f Eden East Eden EssaysCathy Ames as the Devilin East of Eden

East of Eden was a novel that explored the roots of evil in its most primal form. Through intricate plot lines and complex characters, John Steinbeck weaved a tale of brutality, cruelty, and isolation. One important character that helped to illustrate the presence of evil throughout the book was Cathy Ames, an intelligent woman who ruthlessly used other people to serve her own needs. When reflecting upon East of Eden, a debate that often surfaces is whether Cathy's evil was a result of nature or nurture. Arguments for and against both sides are in the book. At some times, Cathy is portrayed as a wicked fiend who's aggression stems from nowhere but her own empty heart. Other times, Cathy appears weak and afraid of people who aren't the least bit intimidating. Those are the moments in the book where one must question whether Cathy is truly evil, or just an impatient and self-centered individual.

Cathy's upbringing did not seem to be a likely place to foster dissent and animosity in the young girl. Her parents were loving and eager to educate and entertain Cathy. Unfortunately, Cathy was not a standard child. She was quite different from other children. This fact was very obvious to Cathy's parents and the townspeople. Similar to other children, she learned how to use certain facts and pieces of information to her advantage. However, Cathy's vast cleverness set her apart from other children in that she used much more sensitive information dealing with adult issues for her manipulative purposes. Whatever she did as a child was cold and calculated. Cathy's actions as a youngster seem to point to the conclusion that her sinfulness came from nature and not nurture.

A disturbing scene in the book describes how Cathy's parents died in a house fire. It is quite obvious from the text that Cathy was the culprit of the horrible tragedy. Among the other atrocities she committed included mentally torturing her English teacher to the point where he eventually took his own life and seducing a married man whom she subjected to severe emotional torment. Such cold-blooded actions appear to be coming directly from a dark and evil soul. It is difficult to imagine someone willingly executing such morbid acts on free will alone. Throughout the duration of the book, Cathy shows no remorse for the people she had hurt and even killed. She is devoid of any respect for life. In these instances, nature appears to be the cause of Cathy's sinful deeds.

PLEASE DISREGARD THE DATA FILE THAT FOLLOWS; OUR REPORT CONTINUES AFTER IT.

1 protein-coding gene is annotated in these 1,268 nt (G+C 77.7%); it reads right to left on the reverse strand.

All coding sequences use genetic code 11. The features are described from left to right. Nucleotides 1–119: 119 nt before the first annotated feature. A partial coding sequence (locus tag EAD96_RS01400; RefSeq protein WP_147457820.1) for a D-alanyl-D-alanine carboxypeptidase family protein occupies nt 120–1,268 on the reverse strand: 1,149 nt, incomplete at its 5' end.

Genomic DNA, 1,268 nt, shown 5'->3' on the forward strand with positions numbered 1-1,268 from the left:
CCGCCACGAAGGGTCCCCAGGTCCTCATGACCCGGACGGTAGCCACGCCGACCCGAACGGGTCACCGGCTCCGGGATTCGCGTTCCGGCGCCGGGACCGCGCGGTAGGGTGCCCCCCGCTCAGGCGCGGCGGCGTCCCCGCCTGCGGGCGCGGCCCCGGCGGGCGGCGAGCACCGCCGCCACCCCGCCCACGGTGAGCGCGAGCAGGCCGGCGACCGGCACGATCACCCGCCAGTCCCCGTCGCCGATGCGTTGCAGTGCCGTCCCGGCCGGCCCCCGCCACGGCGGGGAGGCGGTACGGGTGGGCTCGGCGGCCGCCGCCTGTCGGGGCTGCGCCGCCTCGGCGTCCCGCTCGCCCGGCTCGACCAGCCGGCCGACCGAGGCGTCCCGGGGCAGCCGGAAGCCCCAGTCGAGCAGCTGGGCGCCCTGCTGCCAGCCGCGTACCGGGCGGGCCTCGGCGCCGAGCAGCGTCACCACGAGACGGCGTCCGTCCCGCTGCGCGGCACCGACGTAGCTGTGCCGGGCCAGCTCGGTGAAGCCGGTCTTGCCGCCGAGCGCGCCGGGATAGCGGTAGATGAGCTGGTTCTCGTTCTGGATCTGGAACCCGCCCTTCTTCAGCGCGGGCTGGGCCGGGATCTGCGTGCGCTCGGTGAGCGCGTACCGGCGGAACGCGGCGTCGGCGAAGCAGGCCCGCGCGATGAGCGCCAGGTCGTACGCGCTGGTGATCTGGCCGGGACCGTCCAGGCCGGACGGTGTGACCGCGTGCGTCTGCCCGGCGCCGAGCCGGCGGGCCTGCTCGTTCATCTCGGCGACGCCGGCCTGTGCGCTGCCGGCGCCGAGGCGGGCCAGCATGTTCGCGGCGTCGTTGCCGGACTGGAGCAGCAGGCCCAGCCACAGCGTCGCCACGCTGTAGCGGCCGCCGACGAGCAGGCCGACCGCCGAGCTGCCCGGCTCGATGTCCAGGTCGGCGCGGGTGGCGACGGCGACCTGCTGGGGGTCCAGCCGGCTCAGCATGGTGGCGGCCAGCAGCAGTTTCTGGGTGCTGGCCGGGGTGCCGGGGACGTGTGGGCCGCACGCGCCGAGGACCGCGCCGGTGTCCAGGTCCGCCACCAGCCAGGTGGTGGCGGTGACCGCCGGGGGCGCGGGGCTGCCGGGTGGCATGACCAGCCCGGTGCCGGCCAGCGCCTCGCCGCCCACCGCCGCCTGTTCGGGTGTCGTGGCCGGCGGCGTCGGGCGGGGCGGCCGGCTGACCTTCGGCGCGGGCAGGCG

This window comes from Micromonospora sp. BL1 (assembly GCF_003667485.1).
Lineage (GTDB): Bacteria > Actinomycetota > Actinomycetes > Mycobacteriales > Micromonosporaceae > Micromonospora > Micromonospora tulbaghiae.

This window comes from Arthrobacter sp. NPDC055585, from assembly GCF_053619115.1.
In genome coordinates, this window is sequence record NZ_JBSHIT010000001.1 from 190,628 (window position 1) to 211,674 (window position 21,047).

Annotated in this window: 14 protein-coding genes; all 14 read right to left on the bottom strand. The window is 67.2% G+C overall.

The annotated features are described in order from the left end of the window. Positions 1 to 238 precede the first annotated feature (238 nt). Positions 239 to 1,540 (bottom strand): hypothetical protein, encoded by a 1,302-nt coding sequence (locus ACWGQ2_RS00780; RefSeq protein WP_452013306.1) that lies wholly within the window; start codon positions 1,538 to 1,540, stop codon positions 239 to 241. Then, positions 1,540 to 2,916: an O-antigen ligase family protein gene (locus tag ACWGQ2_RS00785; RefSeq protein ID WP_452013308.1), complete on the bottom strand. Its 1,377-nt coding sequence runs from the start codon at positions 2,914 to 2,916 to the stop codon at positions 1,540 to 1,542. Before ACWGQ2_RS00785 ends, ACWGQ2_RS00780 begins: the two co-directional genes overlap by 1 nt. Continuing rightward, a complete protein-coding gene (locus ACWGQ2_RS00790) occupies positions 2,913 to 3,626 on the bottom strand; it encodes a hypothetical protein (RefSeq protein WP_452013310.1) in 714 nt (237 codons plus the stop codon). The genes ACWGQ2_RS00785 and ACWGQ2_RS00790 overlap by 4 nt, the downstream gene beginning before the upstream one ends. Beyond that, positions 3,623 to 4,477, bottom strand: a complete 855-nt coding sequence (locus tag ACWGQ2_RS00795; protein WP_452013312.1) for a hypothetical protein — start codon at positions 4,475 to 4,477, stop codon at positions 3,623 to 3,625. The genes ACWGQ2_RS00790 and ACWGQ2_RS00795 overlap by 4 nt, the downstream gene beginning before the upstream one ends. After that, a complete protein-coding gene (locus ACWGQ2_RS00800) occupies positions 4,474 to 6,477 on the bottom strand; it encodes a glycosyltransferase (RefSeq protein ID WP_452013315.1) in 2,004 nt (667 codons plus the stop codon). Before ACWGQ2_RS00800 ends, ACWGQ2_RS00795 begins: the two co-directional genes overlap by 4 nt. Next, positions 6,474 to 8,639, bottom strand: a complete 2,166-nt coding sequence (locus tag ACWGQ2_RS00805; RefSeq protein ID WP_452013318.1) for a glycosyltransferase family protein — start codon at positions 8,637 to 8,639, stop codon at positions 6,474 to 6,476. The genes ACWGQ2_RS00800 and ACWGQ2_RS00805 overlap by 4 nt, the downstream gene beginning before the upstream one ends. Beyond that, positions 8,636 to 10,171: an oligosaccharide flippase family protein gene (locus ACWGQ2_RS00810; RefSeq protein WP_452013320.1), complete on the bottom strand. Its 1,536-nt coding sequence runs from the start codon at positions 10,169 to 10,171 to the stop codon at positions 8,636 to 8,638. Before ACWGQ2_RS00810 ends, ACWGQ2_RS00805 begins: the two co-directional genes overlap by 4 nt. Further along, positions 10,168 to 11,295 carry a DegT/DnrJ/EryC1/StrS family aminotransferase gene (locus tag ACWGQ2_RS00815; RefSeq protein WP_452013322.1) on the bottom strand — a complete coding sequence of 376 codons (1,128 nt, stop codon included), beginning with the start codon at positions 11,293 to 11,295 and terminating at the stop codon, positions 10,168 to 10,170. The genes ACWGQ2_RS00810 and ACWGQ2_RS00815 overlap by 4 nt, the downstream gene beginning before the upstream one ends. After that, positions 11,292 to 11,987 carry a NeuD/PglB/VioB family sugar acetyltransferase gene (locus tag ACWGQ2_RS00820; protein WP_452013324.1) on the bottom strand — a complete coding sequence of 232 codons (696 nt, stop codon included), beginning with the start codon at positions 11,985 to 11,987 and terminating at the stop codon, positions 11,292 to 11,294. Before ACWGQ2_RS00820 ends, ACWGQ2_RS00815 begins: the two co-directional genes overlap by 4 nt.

Later scenes in the book appear to depict Cathy in a completely different light. When she is confronted by Adam, who merely wants to tell her that his brother bequeathed a hefty sum of money to her, she reacts in fear and trepidation. She racks her mind, attempting to identify what Adam really wants. Of course, she cannot pinpoint his underlying motive because it does not exist. Cathy becomes angry because he is no longer a fool she can deceive and trick anymore. Adam has learned to stand on his own feet and doesn't care about what Cathy thinks about him. She reacts in a similar way when Cal, her son, comes to visit her. Cathy realizes that many of her undesirable traits are present in Cal's personality and is turned away from him in fear and revulsion. These two incidents support the idea that Cathy was not born evil, but simply developed the personality as time progressed.

Because evil is not completely instinctive to Cathy, there are times when she relapses into a more human mode of thought. However, it is very difficult to entirely believe that Cathy choose to be evil to that extreme. Every waking moment of her life was devoted to bringing other people down to their knees and pulling herself above the huddled masses. She achieved this through devious operations that trapped scores of men in compromising positions and by clever scheming that allowed her to take over one of the most successful brothels in Salinas. Cathy was a secretive person who went to great measures to cover her feelings. In turn, this veil prevents a clear identification of the source of her evil.

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